Ahaetulla nasuta

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Green vine snake
Davidraju Vine snake.jpg
Green Vine Snake DSC 6833.jpg
Scientific classification edit
Kingdom: Animalia
Phylum: Chordata
Class: Reptilia
Order: Squamata
Suborder: Serpentes
Family: Colubridae
Genus: Ahaetulla
A. nasuta
Binomial name
Ahaetulla nasuta
(Lacépède, 1789)

Dryophis nasuta
Dryophis mycterizans

The green vine snake (Ahaetulla nasuta), also known as long-nosed whip snake, is a slender green tree snake found in India, Sri Lanka, Bangladesh, Burma, Thailand, Cambodia and Vietnam.

It is not to be confused with Oxybelis fulgidus, "green vine snake" found in Central and South America. In Marathi, it is known as shelati snake, among dozens of other vernacular names.[1][2]


Feeding on Rana temporalis

The green vine snake is diurnal and mildly venomous. This arboreal snake normally feeds on frogs and lizards using its binocular vision to hunt. They are slow moving, relying on camouflaging as a vine in foliage. The snake expands its body when disturbed to show a black and white scale marking. Also, they may open their mouth in threat display and point their head in the direction of the perceived threat.

The name Ahaetulla in Sinhala means 'eye plucker'. It earned this name, and similar ones in Tamil and Indian vernaculars, due to its habit of staring and striking at the eyes when picked up.[3] It is believed that can blind its human victims.

The species is viviparous, giving birth to young that grow within the body of the mother, enclosed within the egg membrane. They may be capable of delayed fertilization (parthenogenesis is rare but not unknown in snakes) as a female in the London zoo kept in isolation from August, 1885 gave birth in August, 1888.[4]

Taxonomic description[edit]

The following description with diagnostic characters is from Boulenger (1890):[5]

Snout pointed, terminating in a dermal appendage, which is shorter than the eye and formed entirely by the rostral; the length of the snout, without the appendage, about twice the diameter of the eye or rather more. No loreal; internasals and prefrontals in contact with the labials; frontal as long as its distance from the rostral or a little longer, as long as the parietals or a little longer; two preoculars and a small subocular (or one preocular and two suboculars), upper preocular in contact with the frontal; two postoculars; temporals 1+2 or 2+2; upper labials 8, fifth entering the eye; 4 lower labials in contact with the anterior chin-shields, which are shorter than the posterior. Scales in 15 rows. Ventrals 172-188; anal divided; subcaudals 140-166. Bright green or pale brownish, the interstitial skin between the scales black and white on the anterior part of the body, which appears striped when distended; a yellow line along each side of the lower surface. Total length 5 feet: tail 2.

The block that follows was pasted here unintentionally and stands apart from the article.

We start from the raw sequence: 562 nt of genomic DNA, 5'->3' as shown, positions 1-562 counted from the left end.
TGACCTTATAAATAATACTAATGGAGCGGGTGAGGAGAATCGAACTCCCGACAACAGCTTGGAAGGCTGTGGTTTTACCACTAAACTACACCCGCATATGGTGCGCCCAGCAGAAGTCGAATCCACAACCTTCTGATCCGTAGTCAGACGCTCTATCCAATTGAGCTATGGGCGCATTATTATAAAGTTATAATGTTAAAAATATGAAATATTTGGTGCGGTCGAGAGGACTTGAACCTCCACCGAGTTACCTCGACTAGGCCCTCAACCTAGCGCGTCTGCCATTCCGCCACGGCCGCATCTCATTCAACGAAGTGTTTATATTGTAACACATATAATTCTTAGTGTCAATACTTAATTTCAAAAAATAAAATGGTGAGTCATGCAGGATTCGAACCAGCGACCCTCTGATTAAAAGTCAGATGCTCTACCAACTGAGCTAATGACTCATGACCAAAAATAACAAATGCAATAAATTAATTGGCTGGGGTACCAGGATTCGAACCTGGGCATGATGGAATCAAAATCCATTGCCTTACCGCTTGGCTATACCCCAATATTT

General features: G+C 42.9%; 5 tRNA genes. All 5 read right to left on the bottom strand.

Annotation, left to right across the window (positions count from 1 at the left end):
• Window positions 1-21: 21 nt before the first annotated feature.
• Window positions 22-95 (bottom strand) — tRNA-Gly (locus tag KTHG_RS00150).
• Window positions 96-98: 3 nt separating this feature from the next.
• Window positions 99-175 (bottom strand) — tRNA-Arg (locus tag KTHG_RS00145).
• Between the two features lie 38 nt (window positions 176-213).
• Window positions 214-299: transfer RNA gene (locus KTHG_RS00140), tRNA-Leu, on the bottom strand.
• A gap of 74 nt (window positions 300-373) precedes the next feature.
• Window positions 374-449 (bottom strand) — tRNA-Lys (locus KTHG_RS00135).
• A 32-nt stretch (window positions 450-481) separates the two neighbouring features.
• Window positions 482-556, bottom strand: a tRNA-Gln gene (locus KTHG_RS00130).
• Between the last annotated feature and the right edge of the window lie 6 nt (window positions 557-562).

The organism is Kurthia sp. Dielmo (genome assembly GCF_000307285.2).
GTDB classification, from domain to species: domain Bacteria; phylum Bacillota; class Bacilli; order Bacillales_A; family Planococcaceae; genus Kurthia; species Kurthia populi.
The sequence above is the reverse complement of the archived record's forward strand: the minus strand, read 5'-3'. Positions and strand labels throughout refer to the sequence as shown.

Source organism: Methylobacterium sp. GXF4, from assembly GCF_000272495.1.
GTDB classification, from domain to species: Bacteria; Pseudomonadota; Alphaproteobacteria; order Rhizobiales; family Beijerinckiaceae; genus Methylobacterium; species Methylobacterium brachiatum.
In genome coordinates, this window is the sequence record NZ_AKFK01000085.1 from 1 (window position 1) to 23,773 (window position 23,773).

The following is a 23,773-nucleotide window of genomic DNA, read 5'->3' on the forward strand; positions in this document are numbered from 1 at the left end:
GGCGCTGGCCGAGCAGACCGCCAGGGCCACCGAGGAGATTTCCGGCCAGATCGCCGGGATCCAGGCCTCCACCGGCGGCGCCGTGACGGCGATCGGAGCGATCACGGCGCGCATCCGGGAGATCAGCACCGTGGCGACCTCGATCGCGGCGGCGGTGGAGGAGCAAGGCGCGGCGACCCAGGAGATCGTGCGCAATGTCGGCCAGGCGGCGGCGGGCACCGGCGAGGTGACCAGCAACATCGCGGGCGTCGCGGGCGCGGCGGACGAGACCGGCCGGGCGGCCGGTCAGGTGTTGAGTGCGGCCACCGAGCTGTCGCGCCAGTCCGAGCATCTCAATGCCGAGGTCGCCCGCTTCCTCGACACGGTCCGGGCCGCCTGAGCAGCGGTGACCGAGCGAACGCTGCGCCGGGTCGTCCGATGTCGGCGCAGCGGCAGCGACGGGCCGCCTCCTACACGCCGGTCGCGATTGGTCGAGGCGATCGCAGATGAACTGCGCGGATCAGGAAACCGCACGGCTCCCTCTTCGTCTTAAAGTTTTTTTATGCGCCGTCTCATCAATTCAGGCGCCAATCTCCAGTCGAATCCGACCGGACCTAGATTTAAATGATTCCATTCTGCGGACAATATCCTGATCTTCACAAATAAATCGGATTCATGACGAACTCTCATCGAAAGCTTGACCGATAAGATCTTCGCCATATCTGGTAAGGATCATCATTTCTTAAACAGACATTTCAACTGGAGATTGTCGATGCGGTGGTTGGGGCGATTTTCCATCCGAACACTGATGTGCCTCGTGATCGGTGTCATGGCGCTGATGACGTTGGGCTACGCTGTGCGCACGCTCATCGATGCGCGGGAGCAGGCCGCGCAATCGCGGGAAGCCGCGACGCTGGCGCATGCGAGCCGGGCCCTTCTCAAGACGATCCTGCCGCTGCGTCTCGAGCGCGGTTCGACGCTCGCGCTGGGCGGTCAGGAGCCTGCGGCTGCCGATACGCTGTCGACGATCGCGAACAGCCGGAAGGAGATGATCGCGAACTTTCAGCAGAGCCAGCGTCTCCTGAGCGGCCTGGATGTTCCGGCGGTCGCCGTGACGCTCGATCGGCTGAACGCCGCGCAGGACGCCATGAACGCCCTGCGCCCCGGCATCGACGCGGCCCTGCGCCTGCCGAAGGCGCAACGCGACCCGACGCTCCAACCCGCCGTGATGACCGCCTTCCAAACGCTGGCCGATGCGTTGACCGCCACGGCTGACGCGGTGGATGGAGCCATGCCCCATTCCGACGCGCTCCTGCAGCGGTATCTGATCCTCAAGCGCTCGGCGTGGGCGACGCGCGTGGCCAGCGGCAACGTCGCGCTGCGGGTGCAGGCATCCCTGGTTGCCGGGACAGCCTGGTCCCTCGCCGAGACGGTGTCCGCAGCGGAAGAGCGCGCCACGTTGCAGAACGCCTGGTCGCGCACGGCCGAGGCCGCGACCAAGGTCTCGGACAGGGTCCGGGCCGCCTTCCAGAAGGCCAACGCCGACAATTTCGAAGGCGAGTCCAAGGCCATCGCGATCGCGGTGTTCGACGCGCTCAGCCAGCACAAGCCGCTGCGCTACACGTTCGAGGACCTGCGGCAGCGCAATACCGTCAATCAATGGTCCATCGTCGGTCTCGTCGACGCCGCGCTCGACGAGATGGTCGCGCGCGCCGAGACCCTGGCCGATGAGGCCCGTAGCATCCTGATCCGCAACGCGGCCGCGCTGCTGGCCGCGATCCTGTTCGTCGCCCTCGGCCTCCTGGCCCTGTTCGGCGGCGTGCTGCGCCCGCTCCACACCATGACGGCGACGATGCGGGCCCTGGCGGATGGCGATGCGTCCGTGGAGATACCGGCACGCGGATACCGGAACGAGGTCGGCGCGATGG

Formerly treated as a subspecies Ahaetulla nasuta anomala is now regarded as a distinct species, Ahaetulla anomala.

Venom and its effects[edit]

The ingredients of the venom are unknown. The venom is moderately potent and can cause swelling, pain, bruising, numbness and other local symptoms, which will subside within three days. Bites close to the head, eyes and other vital areas could be severe. [6][7]

Vernacular names[edit]

  • Sinhala: ahaetulla, ඇහැ‍ටුල්ලා.
  • Telugu: పచ్చారి పాము.
  • Bengali: লাউডগা.
  • Odia: ଲାଉଡଙ୍କିଆ
  • Kannada: ಹಸಿರು ಹಾವು, ಹಸಿರು ಬಳ್ಳಿ ಹಾವು.
  • Gujarati: લીલવણ, માળણ.
  • Marathi हरणटोळ, shelati[8]
  • Tamil: பச்சை பாம்பு



  1. ^ SNAKES by Dr. P. J. Deoras, Bombay.
  2. ^ Chapter 4 Result and discussion - Shodhganga
  3. ^ Snakes of Sri Lanka Archived May 19, 2005, at the Wayback Machine
  4. ^ Wall, Frank 1905. A popular treatise on the common Indian snakes. Part 1. J. Bombay Nat. Hist. Soc. 16:533-554.
  5. ^ Boulenger, George A. 1890 The Fauna of British India, Including Ceylon and Burma. Reptilia and Batrachia. Taylor & Francis, London, xviii, 541 pp.
  6. ^ Snakes of Sri Lanka Archived May 19, 2005, at the Wayback Machine
  7. ^ “Ahaetulla nasuta” at WCH Clinical Toxinology Resources. Accessed on 9.1.2014 at http://www.toxinology.com/fusebox.cfm?fuseaction=main.snakes.display&id=SN0004


  • Lacepède, B. G. E. 1789 Histoire Naturelle des Quadrupèdes Ovipares et de Serpens. Vol.2. lmprimerie du Roi, Hôtel de Thou, Paris, 671 pp.
  • Wall, F. 1908 Remarks on some recently acquired snakes. J. Bombay N. H. S. xviii: 778-784
  • Wall 1908 A new color variety of the common green whip-snake (Dryophis mycterizans). J. Bombay N. H. S. xviii: 919
  • Wall, F. 1910 Remarks on the varieties and distribution of the common Green Whip Snake (Dryophis mycterizans). J. Bombay nat. Hist. Soc. 20: 229
  • Wall 1910 Varieties of the common Green Whip Snake (Dryophis mycterizans). J. Bombay nat. Hist. Soc. 20: 524